The students of the Lubavitch yeshivah studied on the ground floor of 770 Eastern Parkway, the now-famous headquarters of Chabad-Lubavitch in Brooklyn. The offices of the central educational, outreach and publishing organizations run by Rabbi Menachem Mendel—then commonly referred by the acronym Ramash—were on the same floor. The upper stories of the building housed the living quarters of Rabbi Yosef Yitzchak and his family. As Leibel’s studies continued, he was one of those who aided Ramash as he prepared various books, pamphlets and a children's periodical for publication. Several organizations were being run on a tight budget, and Leibel received copies of the books he helped produce in lieu of payment. As a bonus which outweighed the principal, his relationship with Ramash—and also with Rebbetzin Chaya Mushka—deepened.

Leibel later explained that Ramash conducted himself in an understated and unassuming manner; his extreme personal dedication to the advancement of Jewish life and the dissemination of Chassidic teachings were not widely known. But those who were able to observe him up close “sensed that he was an individual of special quality, who conducted himself with saintly piety; head and shoulders above other men.”

Studying and working in such close proximity to Ramash, Leibel came to see him as a mentor. Leibel consulted Ramash regarding his interactions with the Rebbe, Rabbi Yosef Yitzchak, and also reached out to Ramash for explanations as he became acquainted with some of the more esoteric concepts invoked in Chabad Chassidic texts. On one occasion, Leibel expressed concern that his question betrayed ignorance or lack of depth, but Ramash prefaced his written response with a reassurance that on the contrary, leaving such fundamental questions unasked would render one guilty of superficiality. Leibel was provided with exceptionally lucid insight into the nature of the four celestial realms designated in Kabbalistic literature as atzilut, beriah, yetzirah and asiyah. More importantly, he learned a lesson that would stand him in good stead throughout his life: intellectual integrity was to be prized more highly than any exhibition of scholarly erudition.

Marriage and Transition

Rabbi and Mrs. Bistritzky on their wedding day.
Rabbi and Mrs. Bistritzky on their wedding day.

Leibel met his wife of 65 years, Ita Travis, in the spring of 1948. Her father Shlomo (also known as Sam) came from a Chabad family of Latvian origin; their original name was Rabinowitz. In 1906 oil was struck on a piece of land Shlomo had bought in Oklahoma, and the family fortune was made. In 1908, Shlomo’s sister married Rabbi Dr. Bernard Revel, the founding president of Yeshiva College (which later became Yeshiva University), and rosh yeshivah (dean) of Yeshivas Rabbi Yitzchak Elchanan (RIETS). The Travis family became an influential force on a national level, not only in the oil industry but in the American Jewish community.

When the match was suggested, Mordechai traveled to Chicago to meet Ita and her parents. Evidently, he was impressed, and on his return to New York he advised Leibel to go meet her in person. Before departing, Leibel sought the blessing of Rabbi Yosef Yitzchak. The Rebbe responded enthusiastically: “Go, and you will be successful. Mazal Tov! Mazal Tov!” This seal of approval was more than enough for both parties; after a brief period of courtship, Leibel and Ita were married on June 20, 1948.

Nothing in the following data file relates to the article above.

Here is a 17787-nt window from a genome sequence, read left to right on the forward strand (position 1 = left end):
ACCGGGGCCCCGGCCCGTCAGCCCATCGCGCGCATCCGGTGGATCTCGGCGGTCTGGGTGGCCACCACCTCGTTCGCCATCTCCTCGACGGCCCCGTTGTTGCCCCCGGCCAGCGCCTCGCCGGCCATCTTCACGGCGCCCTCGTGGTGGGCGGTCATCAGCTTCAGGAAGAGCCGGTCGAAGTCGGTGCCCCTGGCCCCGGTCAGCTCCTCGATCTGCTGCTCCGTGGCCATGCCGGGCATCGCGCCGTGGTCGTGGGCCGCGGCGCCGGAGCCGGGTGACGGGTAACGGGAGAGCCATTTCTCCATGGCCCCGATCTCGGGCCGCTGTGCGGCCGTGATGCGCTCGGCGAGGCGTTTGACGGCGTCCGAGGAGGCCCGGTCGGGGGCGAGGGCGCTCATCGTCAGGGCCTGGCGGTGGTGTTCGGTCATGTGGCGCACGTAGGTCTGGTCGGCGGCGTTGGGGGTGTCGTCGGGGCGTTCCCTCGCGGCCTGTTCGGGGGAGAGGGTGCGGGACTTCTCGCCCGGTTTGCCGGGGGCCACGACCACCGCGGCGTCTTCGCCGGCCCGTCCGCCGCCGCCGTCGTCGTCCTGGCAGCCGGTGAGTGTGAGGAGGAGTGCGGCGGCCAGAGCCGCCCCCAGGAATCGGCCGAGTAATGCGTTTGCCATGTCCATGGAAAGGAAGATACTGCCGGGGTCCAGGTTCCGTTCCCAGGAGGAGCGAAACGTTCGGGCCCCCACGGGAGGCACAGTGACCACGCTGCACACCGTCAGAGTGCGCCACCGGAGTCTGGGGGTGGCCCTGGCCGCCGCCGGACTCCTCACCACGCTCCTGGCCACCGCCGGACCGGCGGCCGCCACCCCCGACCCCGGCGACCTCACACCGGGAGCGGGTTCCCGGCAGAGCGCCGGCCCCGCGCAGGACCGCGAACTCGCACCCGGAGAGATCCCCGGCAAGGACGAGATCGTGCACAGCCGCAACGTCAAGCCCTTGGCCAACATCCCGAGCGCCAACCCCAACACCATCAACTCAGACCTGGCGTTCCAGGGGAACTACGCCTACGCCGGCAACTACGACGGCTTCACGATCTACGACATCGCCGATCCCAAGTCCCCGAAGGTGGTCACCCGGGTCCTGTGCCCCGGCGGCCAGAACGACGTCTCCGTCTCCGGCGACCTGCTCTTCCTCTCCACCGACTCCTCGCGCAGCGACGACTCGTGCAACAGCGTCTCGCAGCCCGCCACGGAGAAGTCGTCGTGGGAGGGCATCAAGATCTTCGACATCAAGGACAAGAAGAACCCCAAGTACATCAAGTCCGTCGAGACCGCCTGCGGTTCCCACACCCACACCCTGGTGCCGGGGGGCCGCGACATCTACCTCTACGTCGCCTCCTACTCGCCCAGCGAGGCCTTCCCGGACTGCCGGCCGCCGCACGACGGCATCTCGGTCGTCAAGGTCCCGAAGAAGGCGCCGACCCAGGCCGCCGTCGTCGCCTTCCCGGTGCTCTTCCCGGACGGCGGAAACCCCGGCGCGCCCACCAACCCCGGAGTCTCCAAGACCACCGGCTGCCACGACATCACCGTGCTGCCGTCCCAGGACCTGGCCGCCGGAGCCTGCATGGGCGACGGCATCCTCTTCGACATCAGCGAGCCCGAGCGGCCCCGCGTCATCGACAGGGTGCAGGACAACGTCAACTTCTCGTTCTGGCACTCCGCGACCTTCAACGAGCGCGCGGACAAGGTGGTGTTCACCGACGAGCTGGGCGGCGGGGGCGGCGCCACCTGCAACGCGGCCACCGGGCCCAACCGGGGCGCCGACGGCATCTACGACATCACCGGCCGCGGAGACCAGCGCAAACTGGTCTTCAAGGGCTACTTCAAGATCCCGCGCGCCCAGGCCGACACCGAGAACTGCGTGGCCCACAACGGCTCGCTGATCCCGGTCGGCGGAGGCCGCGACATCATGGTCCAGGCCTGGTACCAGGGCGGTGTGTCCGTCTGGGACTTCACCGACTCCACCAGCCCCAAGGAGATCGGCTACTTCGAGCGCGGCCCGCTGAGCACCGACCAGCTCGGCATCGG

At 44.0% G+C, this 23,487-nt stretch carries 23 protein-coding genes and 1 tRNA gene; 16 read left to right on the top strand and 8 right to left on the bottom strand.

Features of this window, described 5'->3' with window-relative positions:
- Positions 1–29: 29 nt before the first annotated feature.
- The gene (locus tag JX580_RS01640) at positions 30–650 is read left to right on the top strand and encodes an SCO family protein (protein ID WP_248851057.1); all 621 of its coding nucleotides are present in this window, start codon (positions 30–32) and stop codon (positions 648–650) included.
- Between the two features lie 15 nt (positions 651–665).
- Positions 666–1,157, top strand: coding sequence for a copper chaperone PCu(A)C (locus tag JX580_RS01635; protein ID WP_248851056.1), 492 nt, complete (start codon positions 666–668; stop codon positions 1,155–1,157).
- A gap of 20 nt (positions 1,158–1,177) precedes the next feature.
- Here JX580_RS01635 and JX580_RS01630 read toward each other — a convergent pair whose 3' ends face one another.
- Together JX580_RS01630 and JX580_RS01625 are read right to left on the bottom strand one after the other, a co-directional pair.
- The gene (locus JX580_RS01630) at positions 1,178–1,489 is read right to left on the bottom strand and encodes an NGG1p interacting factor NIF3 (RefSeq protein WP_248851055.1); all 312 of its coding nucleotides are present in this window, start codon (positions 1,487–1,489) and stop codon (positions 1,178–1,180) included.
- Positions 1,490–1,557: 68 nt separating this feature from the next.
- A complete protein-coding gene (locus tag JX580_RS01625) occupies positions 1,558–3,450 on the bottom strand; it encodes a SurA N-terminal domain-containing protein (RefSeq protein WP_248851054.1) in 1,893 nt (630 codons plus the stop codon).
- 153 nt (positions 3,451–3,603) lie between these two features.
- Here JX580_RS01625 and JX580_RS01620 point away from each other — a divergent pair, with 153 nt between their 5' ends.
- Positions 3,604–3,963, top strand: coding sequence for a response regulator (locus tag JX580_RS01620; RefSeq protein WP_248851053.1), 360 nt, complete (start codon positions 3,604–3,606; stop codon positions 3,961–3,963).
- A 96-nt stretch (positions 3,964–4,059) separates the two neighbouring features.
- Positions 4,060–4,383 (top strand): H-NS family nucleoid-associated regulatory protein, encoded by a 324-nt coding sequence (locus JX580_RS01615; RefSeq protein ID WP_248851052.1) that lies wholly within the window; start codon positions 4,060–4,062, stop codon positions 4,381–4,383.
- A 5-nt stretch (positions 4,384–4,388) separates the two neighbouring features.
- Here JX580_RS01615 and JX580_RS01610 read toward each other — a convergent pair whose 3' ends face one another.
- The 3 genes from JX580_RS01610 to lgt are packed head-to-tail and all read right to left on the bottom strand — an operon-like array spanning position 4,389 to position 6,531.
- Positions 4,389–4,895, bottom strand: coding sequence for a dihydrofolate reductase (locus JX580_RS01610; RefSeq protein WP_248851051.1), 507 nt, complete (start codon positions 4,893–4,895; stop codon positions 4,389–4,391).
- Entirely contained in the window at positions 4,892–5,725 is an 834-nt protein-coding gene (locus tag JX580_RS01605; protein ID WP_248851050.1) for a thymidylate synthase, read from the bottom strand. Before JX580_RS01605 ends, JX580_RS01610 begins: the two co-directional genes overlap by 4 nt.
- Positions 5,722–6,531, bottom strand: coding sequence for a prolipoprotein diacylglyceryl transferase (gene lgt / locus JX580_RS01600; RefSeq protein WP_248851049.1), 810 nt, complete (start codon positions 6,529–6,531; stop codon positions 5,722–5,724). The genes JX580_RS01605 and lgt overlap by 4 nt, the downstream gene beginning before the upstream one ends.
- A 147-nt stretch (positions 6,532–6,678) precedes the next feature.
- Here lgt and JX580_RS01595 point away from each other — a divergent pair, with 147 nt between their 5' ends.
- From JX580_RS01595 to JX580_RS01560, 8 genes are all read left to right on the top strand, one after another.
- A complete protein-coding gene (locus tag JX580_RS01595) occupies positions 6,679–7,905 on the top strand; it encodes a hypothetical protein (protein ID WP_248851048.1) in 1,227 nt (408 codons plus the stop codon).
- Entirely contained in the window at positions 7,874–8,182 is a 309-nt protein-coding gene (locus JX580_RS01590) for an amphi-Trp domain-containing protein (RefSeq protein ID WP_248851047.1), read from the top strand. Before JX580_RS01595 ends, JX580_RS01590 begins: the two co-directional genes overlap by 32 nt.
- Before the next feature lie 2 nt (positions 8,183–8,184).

The young couple first lived in Borough Park, Brooklyn. Leibel dabbled in diamond-cutting and worked in his father’s office. Although he didn’t live in Crown Heights, he maintained a strong connection with Rabbi Yosef Yitzchak and Rabbi Menachem Mendel. As is well known, the Rebbe had instructed his son-in-law to lead a Chassidic gathering on the last Shabbat of each month (Shabbat Mevarchim). On these occasions, Leibel would pray at a local Borough Park synagogue, return home to make kiddush for his wife, and then walk to Crown Heights to hear Rabbi Menachem Mendel speak. On the way home, he would sometimes accompany Rabbi Menachem Mendel as far as his house on President Street.

The passing of Rabbi Yosef Yitzchak on Jan. 28, 1950, was a traumatic moment for Leibel. In an interview he gave some 60 years later, he choked up when asked to recount what happened. At the time Leibel was in Manhattan, where he, his wife and his young son were spending Shabbat in his parents’ home. The news didn’t reach them until after Shabbat. Leibel rushed to 770, where he spent the night; the funeral was held the next morning.

Less than two months later, Leibel wrote a note of supplication (pidyon nefesh) addressed to Rabbi Menachem Mendel, and thus requesting that he accept to become Rabbi Yosef Yitzchak’s successor as Rebbe. At the time, Rabbi Menachem Mendel was steadfastly refusing to accept that he was worthy of such a role, and Leibel prepared himself to remain resolute in the face of his rebuff. When he entered Rabbi Menachem Mendel’s office and extended his hand with the note, Rabbi Menachem Mendel responded with incredulity, “Leibel, have you, too, gone mad?” Leibel was unfazed, “I didn’t laugh, I didn’t answer, I just held my hand out, to hand him the pidyon nefesh. He tried a few other sentences, trying to make me smile or laugh, but I was prepared for that. I would not smile, I would not laugh, I just stood there . . . and handed it to the Rebbe. In the end he said, ‘Nu! Let it be as you say,’ and he took the note.”

In 1954, the Bistritzky family moved to Vineland, N.J., in the New Jersey Jewish farm belt. The area had seen a large influx of Holocaust survivors, and was a growing center of rural Jewish life and agriculture. The Bistritskys operated a poultry farm, raising chickens for the kosher market. Reb Leibel also ran a wholesale service, bringing prepackaged kosher chickens, along with kosher milk and various cheese products, to Jewish communities across New Jersey and Pennsylvania.